Friday, June 8, 2012

Massive automatic job rejections create "skills gap" fantasy

Yeah, right.
American employers are using computers to reject job applicants because they don't want to hire Americans, Economic Populist reported in a great post this morning. A Wharton Business School professor analyzed why employers claim there's a "skills shortage" when 27 million people in the U.S. need a job.

The trucking industry is a classic example of employers whining they can't find qualified people. Here's a typical story from a few months ago:
Trucking companies, including Indianapolis-based Celadon Group Inc., are struggling to find qualified drivers even as the U.S. unemployment rate remains at the highest level in almost 30 years. 
Driver turnover rose to 89 percent in the third quarter of 2011, the highest since 2008 and the fourth consecutive quarter of increases, according to data from the American Trucking Associations. That’s mostly because new regulations and job prospects in other industries are creating a “quality shortage” of available workers... 
Writes the Economic Populist:
There is no skills shortage, none. In fact employers are being absolutely ridiculous in their hiring practices. It's so bad, employers use software and third party rejection job application websites, which pretty much guarantee a candidate will be rejected. These websites and software are like virtual wastebaskets for your resume. No human involved, it's automatic, guaranteed rejection. It's so bad, an HR executive applied for his own job and was rejected.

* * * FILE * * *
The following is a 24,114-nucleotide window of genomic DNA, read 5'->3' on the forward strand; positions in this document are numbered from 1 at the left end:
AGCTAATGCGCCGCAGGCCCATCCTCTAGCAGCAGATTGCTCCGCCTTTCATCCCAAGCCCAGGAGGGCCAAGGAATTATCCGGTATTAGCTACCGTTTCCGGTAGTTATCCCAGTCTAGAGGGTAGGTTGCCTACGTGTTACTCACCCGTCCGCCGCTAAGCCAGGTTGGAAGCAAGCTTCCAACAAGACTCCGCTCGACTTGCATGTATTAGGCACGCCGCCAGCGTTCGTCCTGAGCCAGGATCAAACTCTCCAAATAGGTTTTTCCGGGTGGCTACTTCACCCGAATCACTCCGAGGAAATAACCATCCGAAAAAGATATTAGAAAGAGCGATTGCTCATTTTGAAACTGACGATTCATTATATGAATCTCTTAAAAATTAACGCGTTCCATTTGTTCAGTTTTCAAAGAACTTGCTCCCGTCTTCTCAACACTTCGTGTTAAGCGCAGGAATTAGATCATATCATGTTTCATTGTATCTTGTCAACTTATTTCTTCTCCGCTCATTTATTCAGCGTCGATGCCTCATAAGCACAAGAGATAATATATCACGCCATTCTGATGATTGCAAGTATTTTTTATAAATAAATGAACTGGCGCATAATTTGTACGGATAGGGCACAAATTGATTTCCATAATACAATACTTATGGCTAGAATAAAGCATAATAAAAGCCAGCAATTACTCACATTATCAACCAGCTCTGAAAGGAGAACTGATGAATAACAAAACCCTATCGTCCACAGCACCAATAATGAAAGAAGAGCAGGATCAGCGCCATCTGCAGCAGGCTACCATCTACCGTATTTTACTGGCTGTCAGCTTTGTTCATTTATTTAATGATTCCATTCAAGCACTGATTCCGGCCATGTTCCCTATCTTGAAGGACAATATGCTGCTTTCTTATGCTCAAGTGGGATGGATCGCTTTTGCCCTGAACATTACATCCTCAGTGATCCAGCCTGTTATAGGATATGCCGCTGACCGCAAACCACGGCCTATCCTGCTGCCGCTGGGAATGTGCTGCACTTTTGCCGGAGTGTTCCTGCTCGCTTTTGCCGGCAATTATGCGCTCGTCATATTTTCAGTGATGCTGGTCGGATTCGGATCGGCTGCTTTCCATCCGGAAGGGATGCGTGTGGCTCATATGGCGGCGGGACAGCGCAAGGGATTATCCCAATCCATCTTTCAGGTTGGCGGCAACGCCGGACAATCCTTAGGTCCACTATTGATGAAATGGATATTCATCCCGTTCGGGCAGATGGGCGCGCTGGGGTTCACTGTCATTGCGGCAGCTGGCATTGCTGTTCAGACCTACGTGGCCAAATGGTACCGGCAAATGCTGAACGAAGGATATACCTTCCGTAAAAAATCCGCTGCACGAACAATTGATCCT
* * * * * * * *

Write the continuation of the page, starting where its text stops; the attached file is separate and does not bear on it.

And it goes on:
The professor, Peter Cappelli, interviewed the HR executive who anonymously applied for a job at his company and was rejected. Cappelli found:
Another factor that contributes to the perception of a skills gap is that most employers now use software to handle job applications, adding rigidity to the process that screens out all but the theoretically perfect candidate. Most systems, for example, now ask potential applicants what wage they are seeking — and toss out those who put down a figure higher than the employer wants. That’s hardly a skill problem. Meanwhile, applicants are typically assessed almost entirely on prior experience and credentials, and a failure to meet any one of the requirements leads to elimination. One manager told me that in his company 25,000 applicants had applied for a standard engineering job, yet none were rated as qualified. 
There ought be a law...